The Hunt For Suspects

Since the Sept. 11 terrorist attacks nearly 700 individuals have been arrested or detained, but U.S. Attorney General John Ashcroft says the search is far from over.

"We have a couple hundred people, close to a couple hundred, that we have on a watch list that we are still seeking to find," said Ashcroft.

New details have emerged about the people who may be on that list — many of them citizens of Saudi Arabia, America's ally, reports CBS News Correspondent Vince Gonzales.

According to the Los Angeles Times, among those individuals investigators are looking for include: a Saudi radical in Arizona, with ties to Osama bin Laden, who is said to be scouting terrorist targets in the Southwest; a Tennessee-based Saudi businessman with no connection to the hijackings, but who was reportedly trying to buy small planes in August; and a family that moved to Florida after a 10-year-old boy told his teacher last summer that his father, a Saudi citizen, "crashes airplanes into big buildings."

The FBI also wants to locate five Saudis, four of whom may be pilots, who were booked on a flight from Los Angeles to New York a week before the attack. According to the LA Times, their reservations were made by one of the dead hijackers.

"The main source of support for fanatical and political Islam is coming from Saudi financial backing," said Professor Vali Nasr, University of San Diego.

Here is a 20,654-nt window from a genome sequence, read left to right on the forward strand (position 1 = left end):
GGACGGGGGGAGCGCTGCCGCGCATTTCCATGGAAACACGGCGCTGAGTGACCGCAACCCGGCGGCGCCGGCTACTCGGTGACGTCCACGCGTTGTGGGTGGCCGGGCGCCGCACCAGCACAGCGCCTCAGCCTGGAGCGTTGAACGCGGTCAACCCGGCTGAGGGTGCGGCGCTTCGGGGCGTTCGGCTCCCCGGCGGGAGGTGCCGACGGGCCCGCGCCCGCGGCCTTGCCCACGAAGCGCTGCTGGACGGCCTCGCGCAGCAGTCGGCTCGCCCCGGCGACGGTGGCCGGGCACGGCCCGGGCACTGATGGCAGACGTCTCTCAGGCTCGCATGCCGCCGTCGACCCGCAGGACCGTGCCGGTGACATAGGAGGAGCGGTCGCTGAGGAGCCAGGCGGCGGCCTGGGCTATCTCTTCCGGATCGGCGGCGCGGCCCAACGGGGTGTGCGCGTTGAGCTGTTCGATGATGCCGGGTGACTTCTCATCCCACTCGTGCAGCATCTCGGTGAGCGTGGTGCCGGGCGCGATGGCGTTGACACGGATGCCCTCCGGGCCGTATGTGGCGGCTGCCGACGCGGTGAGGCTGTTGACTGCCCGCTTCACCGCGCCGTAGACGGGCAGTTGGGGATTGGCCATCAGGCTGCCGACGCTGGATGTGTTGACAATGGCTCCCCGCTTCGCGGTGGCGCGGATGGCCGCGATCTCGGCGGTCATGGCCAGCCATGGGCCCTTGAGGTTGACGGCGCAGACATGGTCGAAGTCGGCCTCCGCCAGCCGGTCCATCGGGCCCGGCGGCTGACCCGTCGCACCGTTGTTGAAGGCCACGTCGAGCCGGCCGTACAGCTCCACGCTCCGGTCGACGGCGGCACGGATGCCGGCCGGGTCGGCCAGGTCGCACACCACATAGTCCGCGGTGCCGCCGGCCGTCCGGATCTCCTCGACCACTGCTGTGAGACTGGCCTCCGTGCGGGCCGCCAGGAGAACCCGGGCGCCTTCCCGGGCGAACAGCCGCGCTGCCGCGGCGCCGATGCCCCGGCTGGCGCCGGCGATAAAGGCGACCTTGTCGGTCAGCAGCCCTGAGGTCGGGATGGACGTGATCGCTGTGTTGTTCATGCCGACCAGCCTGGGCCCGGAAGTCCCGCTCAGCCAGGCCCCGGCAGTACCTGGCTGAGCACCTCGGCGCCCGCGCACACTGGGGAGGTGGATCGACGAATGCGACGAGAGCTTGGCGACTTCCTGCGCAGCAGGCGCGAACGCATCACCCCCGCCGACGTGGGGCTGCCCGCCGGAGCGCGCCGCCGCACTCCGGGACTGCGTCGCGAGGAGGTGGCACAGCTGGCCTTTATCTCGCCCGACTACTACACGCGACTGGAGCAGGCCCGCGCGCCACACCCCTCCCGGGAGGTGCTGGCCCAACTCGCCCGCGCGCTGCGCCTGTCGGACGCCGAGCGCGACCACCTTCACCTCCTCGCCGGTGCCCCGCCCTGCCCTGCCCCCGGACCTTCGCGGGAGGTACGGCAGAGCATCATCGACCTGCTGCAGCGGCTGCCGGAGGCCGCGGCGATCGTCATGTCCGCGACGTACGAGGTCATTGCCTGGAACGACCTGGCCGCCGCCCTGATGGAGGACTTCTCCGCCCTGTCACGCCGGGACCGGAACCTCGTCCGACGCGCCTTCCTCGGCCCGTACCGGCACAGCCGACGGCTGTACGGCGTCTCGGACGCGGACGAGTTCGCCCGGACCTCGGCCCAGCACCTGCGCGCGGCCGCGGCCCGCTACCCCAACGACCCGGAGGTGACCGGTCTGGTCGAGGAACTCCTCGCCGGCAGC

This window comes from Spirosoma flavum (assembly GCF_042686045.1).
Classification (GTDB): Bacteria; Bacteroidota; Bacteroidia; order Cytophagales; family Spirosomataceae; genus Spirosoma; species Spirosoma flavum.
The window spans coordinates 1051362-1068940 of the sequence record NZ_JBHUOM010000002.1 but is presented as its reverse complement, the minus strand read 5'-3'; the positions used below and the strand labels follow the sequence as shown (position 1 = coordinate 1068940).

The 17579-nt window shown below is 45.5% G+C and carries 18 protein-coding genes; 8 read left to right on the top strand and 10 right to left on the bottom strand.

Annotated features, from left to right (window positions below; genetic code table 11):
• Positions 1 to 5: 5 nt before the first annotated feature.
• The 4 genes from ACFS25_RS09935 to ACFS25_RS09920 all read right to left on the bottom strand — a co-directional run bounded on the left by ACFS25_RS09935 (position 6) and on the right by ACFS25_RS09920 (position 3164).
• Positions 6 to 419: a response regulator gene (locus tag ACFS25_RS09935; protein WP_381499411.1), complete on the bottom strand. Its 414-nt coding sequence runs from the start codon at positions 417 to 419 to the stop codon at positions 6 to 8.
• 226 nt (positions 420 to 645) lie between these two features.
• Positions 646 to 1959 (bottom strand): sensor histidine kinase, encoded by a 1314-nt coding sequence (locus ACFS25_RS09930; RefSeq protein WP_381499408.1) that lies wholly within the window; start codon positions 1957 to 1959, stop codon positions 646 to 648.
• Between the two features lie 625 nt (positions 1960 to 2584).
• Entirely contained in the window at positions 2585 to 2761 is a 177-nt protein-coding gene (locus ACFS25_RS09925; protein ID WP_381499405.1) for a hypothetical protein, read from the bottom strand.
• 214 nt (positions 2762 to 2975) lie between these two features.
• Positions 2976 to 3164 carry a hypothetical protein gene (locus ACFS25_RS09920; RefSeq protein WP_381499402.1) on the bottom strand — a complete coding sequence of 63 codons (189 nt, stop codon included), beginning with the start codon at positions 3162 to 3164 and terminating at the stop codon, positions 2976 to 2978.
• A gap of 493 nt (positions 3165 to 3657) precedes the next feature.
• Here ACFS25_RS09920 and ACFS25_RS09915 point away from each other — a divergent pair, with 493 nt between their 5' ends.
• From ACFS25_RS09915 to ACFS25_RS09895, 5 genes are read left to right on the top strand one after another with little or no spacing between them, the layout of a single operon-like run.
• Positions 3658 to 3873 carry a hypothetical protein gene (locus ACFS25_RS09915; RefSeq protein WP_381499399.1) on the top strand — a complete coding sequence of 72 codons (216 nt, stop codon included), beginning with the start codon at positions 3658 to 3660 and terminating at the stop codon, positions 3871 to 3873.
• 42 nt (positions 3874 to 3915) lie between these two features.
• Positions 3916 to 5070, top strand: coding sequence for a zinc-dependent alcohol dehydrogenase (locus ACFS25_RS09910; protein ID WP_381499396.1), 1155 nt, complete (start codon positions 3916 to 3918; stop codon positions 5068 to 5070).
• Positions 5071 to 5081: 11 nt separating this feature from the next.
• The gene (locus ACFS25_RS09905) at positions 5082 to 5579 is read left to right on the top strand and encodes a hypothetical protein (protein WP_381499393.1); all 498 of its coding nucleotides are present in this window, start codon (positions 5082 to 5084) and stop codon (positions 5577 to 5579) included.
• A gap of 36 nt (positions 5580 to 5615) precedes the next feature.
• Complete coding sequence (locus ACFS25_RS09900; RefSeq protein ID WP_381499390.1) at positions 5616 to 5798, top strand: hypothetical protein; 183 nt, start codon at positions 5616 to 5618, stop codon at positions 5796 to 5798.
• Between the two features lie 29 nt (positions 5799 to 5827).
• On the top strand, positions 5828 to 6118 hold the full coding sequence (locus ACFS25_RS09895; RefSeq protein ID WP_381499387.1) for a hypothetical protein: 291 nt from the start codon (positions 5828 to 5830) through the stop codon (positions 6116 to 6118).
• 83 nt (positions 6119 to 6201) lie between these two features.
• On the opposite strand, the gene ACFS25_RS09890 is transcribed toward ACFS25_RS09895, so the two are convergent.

Nasr says the Saudi government has appeased Islamic extremists by funding and promoting a radical form of Islam that sees the U.S. as an enemy.

"They have been playing with cobras in a snakepit and hoping that they would be able to control it. They've lost control of it," he said.

An unknown number of Saudi citizens have already been detained, including a man found videotaping a federal building in Detroit and a Saudi Airlines employee in Las Vegas who was allegedly recruiting Muslim youth to go to Afghanistan and fight for the Taliban.

Bin Laden is Saudi Arabian, but his terror network is international and authorities are also looking for scores of citizens from other Middle Eastern countries — including, former moujahedeen who fought in Afghanistan and Bosnia and who now may be living in the United States.



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